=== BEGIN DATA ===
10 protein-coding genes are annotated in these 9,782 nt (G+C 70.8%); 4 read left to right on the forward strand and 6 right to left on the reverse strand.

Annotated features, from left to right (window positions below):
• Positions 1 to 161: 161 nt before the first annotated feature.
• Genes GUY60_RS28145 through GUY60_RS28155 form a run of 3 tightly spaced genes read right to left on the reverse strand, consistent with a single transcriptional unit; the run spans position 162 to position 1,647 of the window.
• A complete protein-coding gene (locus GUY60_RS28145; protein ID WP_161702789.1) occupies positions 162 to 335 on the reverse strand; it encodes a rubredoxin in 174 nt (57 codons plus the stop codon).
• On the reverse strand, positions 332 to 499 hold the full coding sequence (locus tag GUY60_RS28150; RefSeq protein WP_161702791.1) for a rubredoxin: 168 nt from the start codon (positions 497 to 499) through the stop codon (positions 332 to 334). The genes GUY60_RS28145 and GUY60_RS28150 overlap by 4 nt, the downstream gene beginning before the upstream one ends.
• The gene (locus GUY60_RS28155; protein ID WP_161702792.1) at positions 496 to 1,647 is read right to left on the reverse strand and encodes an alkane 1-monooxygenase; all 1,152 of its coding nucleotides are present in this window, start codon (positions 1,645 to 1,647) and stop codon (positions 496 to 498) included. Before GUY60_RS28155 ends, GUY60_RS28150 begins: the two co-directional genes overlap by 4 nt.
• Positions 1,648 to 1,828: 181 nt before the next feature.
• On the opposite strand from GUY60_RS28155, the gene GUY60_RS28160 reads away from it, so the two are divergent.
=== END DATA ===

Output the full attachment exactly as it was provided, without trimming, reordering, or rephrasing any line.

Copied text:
10 protein-coding genes are annotated in these 9,782 nt (G+C 70.8%); 4 read left to right on the forward strand and 6 right to left on the reverse strand.

Annotated features, from left to right (window positions below):
• Positions 1 to 161: 161 nt before the first annotated feature.
• Genes GUY60_RS28145 through GUY60_RS28155 form a run of 3 tightly spaced genes read right to left on the reverse strand, consistent with a single transcriptional unit; the run spans position 162 to position 1,647 of the window.
• A complete protein-coding gene (locus GUY60_RS28145; protein ID WP_161702789.1) occupies positions 162 to 335 on the reverse strand; it encodes a rubredoxin in 174 nt (57 codons plus the stop codon).
• On the reverse strand, positions 332 to 499 hold the full coding sequence (locus tag GUY60_RS28150; RefSeq protein WP_161702791.1) for a rubredoxin: 168 nt from the start codon (positions 497 to 499) through the stop codon (positions 332 to 334). The genes GUY60_RS28145 and GUY60_RS28150 overlap by 4 nt, the downstream gene beginning before the upstream one ends.
• The gene (locus GUY60_RS28155; protein ID WP_161702792.1) at positions 496 to 1,647 is read right to left on the reverse strand and encodes an alkane 1-monooxygenase; all 1,152 of its coding nucleotides are present in this window, start codon (positions 1,645 to 1,647) and stop codon (positions 496 to 498) included. Before GUY60_RS28155 ends, GUY60_RS28150 begins: the two co-directional genes overlap by 4 nt.
• Positions 1,648 to 1,828: 181 nt before the next feature.
• On the opposite strand from GUY60_RS28155, the gene GUY60_RS28160 reads away from it, so the two are divergent.